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In .Net's SerialPort object, is there a way to determine if a serial port gets unplugged or plugged in.

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up vote 14 down vote accepted

Unlike USB, the serial port does not have any built-in way to detect a physical change in link status. A limited form of "device ready/not ready" signalling can be done using some of the pins (namely DTR, DSR, and sometimes DCD), but this doesn't seem like exactly what you're looking for (it's not built in to RS232 -- the device must support it, you mainly use it to talk to modems.)

So, in short: no, in the general case. If you know/can program the device you're trying to communicate with, and you know that it will hold a certain line high (for example), you could poll it looking for that line to go high. But if you plug in a device which isn't programmed to do something predictable like that, then there's really no way to tell. (Some devices may hold DSR high by default but it's in no way a sure bet.)

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Most serial devices have some type of ack response to a query. just send a simple query and wait for response. If you don't get it, the device is not there or at least not responding.

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I haven't tried it, but look at the SerialPort.PinChanged event and DsrChanged.

Whenever there's any normal device plugged in to the serial port and switched on, then I'd expect the port's DSR pin to be asserted; and conversely if that device is unplugged, or when it's switched off, then I'd expect the DSR pin state to change/drop.

The usual meaning of the various pins is:

  • DSR: device is plugged in and switched on
  • CTS: device is ready to receive data (this may be down even when a device is plugged in, e.g. when the device has a limited on-board buffer and uses this pin to flow-control data transfer from the PC)
  • DCD: device (modem) has established a connection over the phone line to another modem (so anything you send is treated as data to be transferred to the remote modem)

Of these, the one that answers your OP is DSR.

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True if your device is using hardware handshaking. Many devices do not. In fact some serial ports don't even have those pins connected. – Jim C Jun 29 '09 at 19:33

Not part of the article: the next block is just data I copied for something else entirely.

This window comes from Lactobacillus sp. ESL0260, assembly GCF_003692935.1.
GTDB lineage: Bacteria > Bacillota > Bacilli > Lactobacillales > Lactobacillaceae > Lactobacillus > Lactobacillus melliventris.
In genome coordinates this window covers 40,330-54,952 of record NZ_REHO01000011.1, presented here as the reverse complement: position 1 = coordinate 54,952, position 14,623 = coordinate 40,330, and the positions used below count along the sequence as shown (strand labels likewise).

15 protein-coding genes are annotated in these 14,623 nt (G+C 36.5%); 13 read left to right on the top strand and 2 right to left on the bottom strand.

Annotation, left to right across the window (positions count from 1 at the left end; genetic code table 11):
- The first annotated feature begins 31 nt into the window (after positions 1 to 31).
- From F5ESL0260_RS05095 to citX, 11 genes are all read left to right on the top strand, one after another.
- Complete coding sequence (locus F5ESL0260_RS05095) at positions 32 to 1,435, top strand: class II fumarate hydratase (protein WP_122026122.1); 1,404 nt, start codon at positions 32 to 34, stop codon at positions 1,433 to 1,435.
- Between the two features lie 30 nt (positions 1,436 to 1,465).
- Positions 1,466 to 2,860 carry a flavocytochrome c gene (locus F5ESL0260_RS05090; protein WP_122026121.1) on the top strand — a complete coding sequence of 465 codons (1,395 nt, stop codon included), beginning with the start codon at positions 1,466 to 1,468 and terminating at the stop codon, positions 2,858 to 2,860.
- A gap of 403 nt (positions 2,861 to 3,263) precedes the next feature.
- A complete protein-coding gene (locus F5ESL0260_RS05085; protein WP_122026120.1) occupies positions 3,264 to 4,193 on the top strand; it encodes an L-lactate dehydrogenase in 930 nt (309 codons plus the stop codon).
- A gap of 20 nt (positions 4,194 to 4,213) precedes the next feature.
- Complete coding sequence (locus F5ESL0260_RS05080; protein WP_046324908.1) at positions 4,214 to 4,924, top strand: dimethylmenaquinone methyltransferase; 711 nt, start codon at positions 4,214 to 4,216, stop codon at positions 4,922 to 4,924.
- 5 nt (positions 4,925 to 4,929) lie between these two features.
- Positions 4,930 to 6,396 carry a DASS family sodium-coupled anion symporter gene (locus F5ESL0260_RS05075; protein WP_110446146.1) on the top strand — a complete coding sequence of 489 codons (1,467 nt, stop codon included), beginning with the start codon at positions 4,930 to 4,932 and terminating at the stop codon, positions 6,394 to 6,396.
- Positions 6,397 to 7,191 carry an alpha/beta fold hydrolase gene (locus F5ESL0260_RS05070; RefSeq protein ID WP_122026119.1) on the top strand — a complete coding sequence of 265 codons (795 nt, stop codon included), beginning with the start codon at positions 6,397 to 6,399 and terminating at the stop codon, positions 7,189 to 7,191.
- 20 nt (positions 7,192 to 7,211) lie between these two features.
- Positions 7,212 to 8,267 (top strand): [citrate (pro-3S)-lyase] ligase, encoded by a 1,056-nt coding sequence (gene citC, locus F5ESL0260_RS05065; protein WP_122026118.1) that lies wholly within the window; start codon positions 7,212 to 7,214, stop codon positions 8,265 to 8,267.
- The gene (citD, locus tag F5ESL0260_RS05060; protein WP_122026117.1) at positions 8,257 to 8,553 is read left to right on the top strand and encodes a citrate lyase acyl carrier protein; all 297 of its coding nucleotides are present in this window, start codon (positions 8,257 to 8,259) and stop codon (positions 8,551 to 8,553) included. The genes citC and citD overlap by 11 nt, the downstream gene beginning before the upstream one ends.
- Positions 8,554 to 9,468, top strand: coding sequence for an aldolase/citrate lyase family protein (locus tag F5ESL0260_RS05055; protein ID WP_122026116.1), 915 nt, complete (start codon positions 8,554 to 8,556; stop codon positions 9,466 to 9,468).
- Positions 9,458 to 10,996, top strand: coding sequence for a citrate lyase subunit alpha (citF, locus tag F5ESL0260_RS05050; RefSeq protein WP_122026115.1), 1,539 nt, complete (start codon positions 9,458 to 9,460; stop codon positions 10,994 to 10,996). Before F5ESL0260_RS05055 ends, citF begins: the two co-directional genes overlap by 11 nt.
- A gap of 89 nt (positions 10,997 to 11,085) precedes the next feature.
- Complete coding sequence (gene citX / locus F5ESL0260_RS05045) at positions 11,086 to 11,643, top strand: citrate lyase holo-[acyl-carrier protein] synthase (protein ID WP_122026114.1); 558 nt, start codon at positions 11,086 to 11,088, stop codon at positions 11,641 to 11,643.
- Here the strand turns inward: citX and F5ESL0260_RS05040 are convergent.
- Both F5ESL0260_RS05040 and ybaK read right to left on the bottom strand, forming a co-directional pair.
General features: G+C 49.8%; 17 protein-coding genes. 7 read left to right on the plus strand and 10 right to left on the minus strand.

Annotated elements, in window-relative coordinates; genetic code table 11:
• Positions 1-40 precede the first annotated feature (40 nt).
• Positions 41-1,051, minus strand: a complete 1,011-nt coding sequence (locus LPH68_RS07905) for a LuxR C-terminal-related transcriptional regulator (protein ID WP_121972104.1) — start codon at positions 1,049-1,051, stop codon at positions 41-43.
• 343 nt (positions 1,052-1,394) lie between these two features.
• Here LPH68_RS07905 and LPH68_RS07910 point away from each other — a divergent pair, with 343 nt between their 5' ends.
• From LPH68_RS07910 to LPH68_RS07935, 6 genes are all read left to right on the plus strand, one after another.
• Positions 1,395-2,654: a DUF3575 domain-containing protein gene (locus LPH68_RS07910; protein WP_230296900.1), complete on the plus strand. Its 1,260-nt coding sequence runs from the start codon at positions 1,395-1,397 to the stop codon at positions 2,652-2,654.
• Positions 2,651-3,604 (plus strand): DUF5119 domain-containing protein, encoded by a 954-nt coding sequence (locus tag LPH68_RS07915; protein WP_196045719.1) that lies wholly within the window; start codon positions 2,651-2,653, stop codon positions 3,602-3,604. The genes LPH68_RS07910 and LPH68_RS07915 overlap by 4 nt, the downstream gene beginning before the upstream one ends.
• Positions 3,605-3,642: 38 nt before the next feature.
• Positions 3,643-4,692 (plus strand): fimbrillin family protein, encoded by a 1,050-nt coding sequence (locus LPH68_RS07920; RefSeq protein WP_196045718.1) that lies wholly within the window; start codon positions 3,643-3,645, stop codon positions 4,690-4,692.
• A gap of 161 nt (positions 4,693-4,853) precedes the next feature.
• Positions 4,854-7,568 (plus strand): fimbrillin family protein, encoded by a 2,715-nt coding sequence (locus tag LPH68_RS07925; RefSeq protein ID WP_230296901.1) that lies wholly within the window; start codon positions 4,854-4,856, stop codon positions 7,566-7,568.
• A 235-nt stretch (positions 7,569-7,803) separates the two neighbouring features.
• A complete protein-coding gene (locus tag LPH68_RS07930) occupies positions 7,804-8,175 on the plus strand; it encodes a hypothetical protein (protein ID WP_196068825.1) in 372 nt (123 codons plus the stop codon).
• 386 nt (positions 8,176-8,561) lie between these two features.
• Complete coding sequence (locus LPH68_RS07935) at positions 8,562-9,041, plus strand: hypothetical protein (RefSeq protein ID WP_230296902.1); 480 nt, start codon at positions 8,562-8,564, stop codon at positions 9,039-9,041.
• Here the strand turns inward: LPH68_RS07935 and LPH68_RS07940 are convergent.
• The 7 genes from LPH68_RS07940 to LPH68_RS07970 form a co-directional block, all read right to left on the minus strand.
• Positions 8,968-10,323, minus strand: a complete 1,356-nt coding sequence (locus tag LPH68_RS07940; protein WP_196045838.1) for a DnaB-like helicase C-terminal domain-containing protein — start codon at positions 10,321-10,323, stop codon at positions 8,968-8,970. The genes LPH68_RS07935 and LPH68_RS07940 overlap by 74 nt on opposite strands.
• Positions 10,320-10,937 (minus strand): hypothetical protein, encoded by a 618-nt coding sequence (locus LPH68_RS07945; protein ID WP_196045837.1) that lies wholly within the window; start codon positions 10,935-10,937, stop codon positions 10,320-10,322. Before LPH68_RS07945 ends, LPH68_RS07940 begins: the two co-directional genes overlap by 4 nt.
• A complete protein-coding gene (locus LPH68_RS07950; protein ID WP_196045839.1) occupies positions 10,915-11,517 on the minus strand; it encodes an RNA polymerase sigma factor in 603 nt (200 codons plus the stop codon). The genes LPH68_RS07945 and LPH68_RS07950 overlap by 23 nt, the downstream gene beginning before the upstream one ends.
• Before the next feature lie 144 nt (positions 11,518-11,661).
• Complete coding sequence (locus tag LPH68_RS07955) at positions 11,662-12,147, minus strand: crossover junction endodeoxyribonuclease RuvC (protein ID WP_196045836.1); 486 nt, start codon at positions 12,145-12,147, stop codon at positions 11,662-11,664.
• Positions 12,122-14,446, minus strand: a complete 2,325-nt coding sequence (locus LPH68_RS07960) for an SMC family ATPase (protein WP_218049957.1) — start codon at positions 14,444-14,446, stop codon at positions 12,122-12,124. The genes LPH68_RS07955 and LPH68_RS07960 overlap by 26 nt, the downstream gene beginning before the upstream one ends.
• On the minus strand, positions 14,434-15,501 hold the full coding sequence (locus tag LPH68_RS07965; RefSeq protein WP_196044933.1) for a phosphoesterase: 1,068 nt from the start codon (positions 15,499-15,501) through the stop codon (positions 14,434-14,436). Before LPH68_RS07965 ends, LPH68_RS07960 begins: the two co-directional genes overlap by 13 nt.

There is a way to detect Serial Port removal/insertion in .NET - see my answer at Detect serial port insertion/removal

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The poster probably wanted to detect if a device is attached to the serial port, not if the serial port is installed in the system. – Zmaster Sep 10 '11 at 13:46
@Zmaster - you are so right! I guess I wasn't thinking that way. I deleted my comment, but I'll leave the answer here just in case any is looking for the situation my answer applies to. – Pat Sep 13 '11 at 2:40
    Public Class SerialPort
        Inherits IO.Ports.SerialPort

        Event Disconnected()

        Public Sub OpenWithDisconnectionevent()
            Dim t As New Threading.Thread(AddressOf ConnectivityChecker)
        End Sub

        Sub ConnectivityChecker()
                If Me.IsOpen = False Then
                    RaiseEvent Disconnected()
                    GoTo ThreadExit
                End If
        End Sub
    End Class
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you can detect the availables serial ports, the you can try to comunicate with them inside a try...catch block.

This is an example of ports detection in c#

using System;
using System.Collections.Generic;
using System.IO.Ports;

public class MyClass
 public static void Main()
   string[] sPorts = SerialPort.GetPortNames();
   foreach(string port in sPorts)

 #region Helper methods

 private static void WL(object text, params object[] args)
  Console.WriteLine(text.ToString(), args); 

 private static void RL()

 private static void Break()

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I believe that this form of .Connect() in a loop binding to the port for each connection is clunky, Especially if i want a nice event driven SerialPortDisconnected Event. – maxfridbe Jun 29 '09 at 19:30
string[] sPorts = SerialPort.GetPortNames(); does not work because when port is connected ex: COM1 and than it is unplugged GetPortNames still reports COM1 exists ... I just tested it. – MrHIDEn Jan 21 '15 at 9:44

It will depend on what kind of device you connect with what kind of cable.

Your best bet is to try handling the PinChanged event handler.

Some devices will raise DSR when connected and switched on, others CTS, others will use these for handshaking.

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